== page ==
Rosemary Clooney

Clooney shares fascinating life, remarkable voice at Pops finale

By JEFFREY LEE PUCKETT The Courier-Journal
Reviewed March 4, 2001

There is a natural swing in Rosemary Clooney's voice, a saucy little rhythm that informs every word. There's a swagger too, an attitude that lets you know she's seen and heard a few things in her remarkable lifetime.

Clooney shared a bit of that life last night at the Louisville Palace, where she headlined the final show of the Bank One Louisville Pops concert series with the Louisville Orchestra.

Clooney, a native of Maysville, Ky., told stories of meeting Johnny Mercer, living next door to Ira Gershwin, and hanging out with Tony Bennett when both were struggling youngsters. Even Clooney's brother, American Movie Classics host Nick Clooney, made a surprise appearance to introduce her.

But the best thing Clooney shared was her intimate knowledge of the art of singing.

Time and again she breathed life into familiar lyrics, finding fresh meaning in classics such as ''In the Wee Small Hours of the Morning'' and ''It Never Entered My Mind.'' Those two songs were especially fine, featuring not only some of Clooney's most expressive singing, but gorgeous arrangements from her music director, John Oddo.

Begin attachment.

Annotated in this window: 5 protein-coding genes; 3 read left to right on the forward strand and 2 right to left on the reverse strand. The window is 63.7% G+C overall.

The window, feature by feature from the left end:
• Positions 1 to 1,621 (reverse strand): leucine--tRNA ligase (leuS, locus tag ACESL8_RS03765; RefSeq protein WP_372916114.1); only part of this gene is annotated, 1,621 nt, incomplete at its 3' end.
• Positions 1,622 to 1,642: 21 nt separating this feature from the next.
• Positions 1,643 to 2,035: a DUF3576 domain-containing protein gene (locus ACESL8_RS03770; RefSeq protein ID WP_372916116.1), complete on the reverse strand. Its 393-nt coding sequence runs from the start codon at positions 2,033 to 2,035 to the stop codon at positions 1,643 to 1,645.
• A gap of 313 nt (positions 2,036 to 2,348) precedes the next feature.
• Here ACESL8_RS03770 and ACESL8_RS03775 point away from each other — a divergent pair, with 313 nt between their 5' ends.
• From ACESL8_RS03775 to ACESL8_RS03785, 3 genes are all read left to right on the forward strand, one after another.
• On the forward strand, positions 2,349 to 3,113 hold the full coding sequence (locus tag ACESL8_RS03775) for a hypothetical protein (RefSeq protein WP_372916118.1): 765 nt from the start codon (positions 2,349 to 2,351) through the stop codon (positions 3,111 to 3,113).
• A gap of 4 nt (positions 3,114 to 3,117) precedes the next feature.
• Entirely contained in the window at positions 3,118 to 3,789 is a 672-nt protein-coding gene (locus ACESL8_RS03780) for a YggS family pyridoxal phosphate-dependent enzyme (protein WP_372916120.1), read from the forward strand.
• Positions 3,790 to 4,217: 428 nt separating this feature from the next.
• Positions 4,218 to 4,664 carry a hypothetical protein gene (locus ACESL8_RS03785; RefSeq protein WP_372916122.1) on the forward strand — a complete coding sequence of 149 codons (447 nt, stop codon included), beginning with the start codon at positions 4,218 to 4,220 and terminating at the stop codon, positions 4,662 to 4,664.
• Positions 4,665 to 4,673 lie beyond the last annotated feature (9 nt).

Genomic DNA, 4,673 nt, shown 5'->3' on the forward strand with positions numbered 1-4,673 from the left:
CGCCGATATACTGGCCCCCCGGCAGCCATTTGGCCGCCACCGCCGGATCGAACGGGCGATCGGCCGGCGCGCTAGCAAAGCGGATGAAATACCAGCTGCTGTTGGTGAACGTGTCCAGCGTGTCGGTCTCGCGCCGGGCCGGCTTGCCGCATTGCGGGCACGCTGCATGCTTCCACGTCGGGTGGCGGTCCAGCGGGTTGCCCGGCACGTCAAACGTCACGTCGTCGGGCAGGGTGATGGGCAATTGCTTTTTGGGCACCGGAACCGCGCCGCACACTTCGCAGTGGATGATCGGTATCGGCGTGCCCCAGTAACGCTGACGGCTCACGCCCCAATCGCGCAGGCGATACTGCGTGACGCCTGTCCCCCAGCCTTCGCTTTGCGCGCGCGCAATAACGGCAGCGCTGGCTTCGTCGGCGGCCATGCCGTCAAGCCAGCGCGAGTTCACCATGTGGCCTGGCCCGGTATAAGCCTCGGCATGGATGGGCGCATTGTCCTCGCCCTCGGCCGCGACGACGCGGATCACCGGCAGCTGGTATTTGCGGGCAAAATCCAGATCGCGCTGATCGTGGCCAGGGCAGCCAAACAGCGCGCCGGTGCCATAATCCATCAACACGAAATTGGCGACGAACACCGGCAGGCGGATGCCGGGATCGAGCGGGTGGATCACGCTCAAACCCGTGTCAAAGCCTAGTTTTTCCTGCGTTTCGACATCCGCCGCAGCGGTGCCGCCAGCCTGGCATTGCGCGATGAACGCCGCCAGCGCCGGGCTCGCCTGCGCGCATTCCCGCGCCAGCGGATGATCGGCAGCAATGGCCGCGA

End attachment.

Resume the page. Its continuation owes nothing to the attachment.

At 72, Clooney may not have the vocal authority to deliver the big finish, but she sure can caress a lyric. When a song needed power she delivered, as on ''We're In the Money,'' but Clooney was best when wrapping songs in silk and lace. A version of Bob Hope's signature song, ''Thanks For the Memory,'' performed with just piano, bass and drums, was riveting in its sweetness.

It wasn't the kind of show you rave about for weeks, but its inherent artistry was deeply gratifying. There aren't many singers like Clooney left, and anyone in love with the Great American Songbook -- as Bennett always refers to it, with capital letters -- needs to hear them now. Last night was a reminder that we're lucky to hear them at all.

Principal Pops conductor Bob Bernhardt opened the show in his typically jovial way. His theme was ''marches,'' because it's March, and he leaned heavily on movie music.

John Williams, a Pops perennial, was showcased by selections from the original ''Star Wars'' and ''The Phantom Menace.'' The ''Parade of the Charioteers,'' from ''Ben Hur,'' brought that movie's grand parade scene to vivid life.

The highlight was Schumann's Concerto in A Minor, Op. 54, Allegro affettuso. It featured pianist Xin-Xin Zeng, a 17-year-old junior from duPont Manual Magnet High School and winner of the Louisville Orchestra's Young Artist Competition. Although Zeng seemed a little hesitant at times, perhaps because it was the first time he had performed with an orchestra, his sensitivity and technique were strong.